16. It may be noticed that provisions for the service of notice on the parties were different in the old Arbitration Act and the Code of Civil Procedure S.ch. II. Under the Repealed Section 11(2) it was the duty of the Arbitrator or umpire to give notice. Under para. 10 of Sch. II of the Civil P. C. the notice was required to be given by the Court. This provision in para. 10 was held to be a mandatory one. In 'Mairamjan Bibi v. Ash Raddi', 43 Cal W N 924, it was observed that
'Under Article 158 of the Limitation Act it is only when the award is filed and notice of the award is duly given to the parties under para. 10, Sch. II 'mentioned above that the parties have to make application for setting aside the Award within 10 days from the date thereof.'
The Award in that case had been filed on January 2, 1936 and on that date the Court recorded an order that the Arbitrator having filed the Award the case was adjourned to 13th January 1936 for final disposal - 'parties to file objection, if any, in time'. In 1936 the period within which objection could be filed was limited to 10 days only. In this case no notice was either served on the parties or was the order itself shown to the respective pleaders, far less their signatures obtained. Two of the defendants appeared on the 13th January and prayed for time to file objections to the Award. These defendants did not file any objection within the next date fixed and a decree was passed on the basis of the Award on the 20th January 1936. Two other defendants filed an appeal and an objection based upon the non-service of the notice under para. 10 was given effect to.
17. As pointed out already that under Article 158 in the Act of 1908 as amended by the Arbitration Act 1940 4th Schedule the period of limitation is 30 days to run from the date of the service of the notice of filing of the award. No doubt the Court has no power to pass a decree on an award unless notice is given to the parties to file objections 'Mairamjan Bibi v. Ash Raddi', 43 Cal W N 924. But as observed in 'Sarojbala v. Jatindra Nath', 45 Cal L J 458, a notice to a pleader of the party as to filing of award in Court though communicated but not received by the party personally was a sufficient compliance with the provisions contained in para. 10 of Sch. 2 with Order 3 Rule 5 of the Civil Procedure Code. Although the Bench Clerk had communicated the fact of the filing of the award of the arbitrators to the pleader though no signature was obtained on the order-sheet that would be deemed to be a sufficient compliance with the mandatory provision referred to above. The importance of the provisions about service of notice is that the parties may apply to the Court within 30 days of such service of notice for remitting or for setting aside the award. If the party is not only already cognisant of the filing of the award but has applied to the Court for facilities to examine the award filed there will be no necessity for serving such a party again. In the present case the party in question applied to Court for leave to examine the award and for time to file objections. Had the party not filed the aforesaid application there could not have been any question of that party being barred by lapse of time. Limitation would not begin to run. Mandatory provisions contained in Article 158 of the Limitation Act as it now stands becomes unnecessary for strict application when the party has already appeared in the case.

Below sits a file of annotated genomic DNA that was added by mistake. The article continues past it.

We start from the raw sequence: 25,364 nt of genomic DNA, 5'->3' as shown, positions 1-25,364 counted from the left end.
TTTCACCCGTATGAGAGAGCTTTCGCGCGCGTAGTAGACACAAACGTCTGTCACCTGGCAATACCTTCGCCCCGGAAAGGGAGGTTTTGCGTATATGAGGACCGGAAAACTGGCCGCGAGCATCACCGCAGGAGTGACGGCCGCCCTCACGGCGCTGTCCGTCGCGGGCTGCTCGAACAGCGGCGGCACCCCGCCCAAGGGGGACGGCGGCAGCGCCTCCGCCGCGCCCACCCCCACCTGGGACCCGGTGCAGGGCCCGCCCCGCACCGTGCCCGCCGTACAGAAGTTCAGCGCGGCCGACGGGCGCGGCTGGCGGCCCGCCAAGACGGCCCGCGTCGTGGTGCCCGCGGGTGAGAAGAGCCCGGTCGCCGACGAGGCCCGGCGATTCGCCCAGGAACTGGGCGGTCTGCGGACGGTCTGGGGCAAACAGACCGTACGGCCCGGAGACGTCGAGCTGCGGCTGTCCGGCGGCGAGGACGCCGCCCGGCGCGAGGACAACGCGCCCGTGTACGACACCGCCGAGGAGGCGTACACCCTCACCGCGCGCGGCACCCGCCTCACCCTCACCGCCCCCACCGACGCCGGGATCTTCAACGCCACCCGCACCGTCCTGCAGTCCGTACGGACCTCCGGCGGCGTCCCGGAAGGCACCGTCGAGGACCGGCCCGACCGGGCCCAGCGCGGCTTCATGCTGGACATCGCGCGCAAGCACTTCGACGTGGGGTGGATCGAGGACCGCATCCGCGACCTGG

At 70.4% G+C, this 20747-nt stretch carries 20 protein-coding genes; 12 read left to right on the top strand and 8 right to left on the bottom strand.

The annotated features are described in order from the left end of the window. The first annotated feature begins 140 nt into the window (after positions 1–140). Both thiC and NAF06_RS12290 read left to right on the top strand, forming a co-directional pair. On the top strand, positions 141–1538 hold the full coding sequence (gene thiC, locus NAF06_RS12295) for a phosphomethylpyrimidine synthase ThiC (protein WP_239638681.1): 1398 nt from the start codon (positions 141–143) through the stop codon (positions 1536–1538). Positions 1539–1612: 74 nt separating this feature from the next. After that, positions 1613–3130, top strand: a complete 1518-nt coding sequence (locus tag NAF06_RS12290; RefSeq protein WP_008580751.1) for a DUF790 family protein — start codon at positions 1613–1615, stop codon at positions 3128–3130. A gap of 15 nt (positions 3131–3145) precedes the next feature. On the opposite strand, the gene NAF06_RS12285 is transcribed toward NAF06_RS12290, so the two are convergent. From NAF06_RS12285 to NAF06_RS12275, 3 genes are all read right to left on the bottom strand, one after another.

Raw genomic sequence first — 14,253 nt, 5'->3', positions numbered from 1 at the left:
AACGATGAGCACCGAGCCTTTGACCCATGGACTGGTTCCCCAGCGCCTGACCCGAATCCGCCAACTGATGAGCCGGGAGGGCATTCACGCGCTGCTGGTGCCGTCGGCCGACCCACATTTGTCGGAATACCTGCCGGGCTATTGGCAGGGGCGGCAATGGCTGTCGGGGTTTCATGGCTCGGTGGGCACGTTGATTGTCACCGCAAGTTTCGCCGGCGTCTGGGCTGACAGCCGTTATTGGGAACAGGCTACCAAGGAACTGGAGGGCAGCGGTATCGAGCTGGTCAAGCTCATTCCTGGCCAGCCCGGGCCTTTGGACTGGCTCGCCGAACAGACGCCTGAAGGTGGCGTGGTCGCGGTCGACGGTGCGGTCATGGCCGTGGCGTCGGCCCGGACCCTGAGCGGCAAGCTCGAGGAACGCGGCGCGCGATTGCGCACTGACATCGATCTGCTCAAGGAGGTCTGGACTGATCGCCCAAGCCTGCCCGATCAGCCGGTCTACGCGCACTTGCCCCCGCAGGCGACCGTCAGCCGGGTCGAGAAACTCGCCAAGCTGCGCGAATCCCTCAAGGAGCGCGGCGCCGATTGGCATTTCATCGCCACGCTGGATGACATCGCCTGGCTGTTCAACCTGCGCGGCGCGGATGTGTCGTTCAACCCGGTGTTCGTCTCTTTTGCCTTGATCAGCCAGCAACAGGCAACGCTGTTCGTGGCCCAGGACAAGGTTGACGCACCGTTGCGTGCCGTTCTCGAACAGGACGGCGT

18. It may be a debatable question whether proof of knowledge of the filing of the award from extraneous source would be sufficient compliance of the mandatory provision contained in Article 158 or not. However, defendant having appeared in Court there is no further necessity of serving him with notice.
19. There is no explanation why after the defendant had applied on the 28th October 1949 to Court for permission to inspect the award the objection was not filed until 17th December 1949 more than 40 days after such appearance in Court. The materiality of the service consist in the fact that a party has been properly made aware of the matter contained in the notice. The Civil P. C. provides for the service of notice in the usual way on the defendant of respondent as the case may be after a suit or an appeal respectively is filed. If the defendant or the respondent enters appearance service becomes unnecessary.
20. Reliance however is placed on the language used in the third column in Article 158 of the Limitation Act namely 'the date of service of the notice.' This change in the language was effected to avoid the doubt which had arisen on the earlier provision which required a notice to be given. Whether it be under the earlier provisions or; the provisions now contained in Article 158 the date when a party, entitled to notice, himself enters appearance in the proceedings will be deemed to be the date of the service of notice of the filing of the award. We need not enter into the evidence to find out whether such person had prior knowledge of the filing of the award or not. The defendant himself by entering appearance makes it unnecessary for having a separate notice served on him.
21. If this be not the correct interpretation on the special facts of this particular case the position would be that a person entitled to notice may appear in the proceedings and not file the objection at all. What new fact would have been brought to his notice by having a notice served on a person who is already appearing in the proceedings?
22. In this view it must be held that the objection filed by the defendant on the 17th December 1949 was barred by limitation. This rule is accordingly made absolute with costs and the order passed by the learned Subordinate Judge on the 18th April 1950 is set aside. The Court will now proceed to deal with the award according to law.
23. I agree.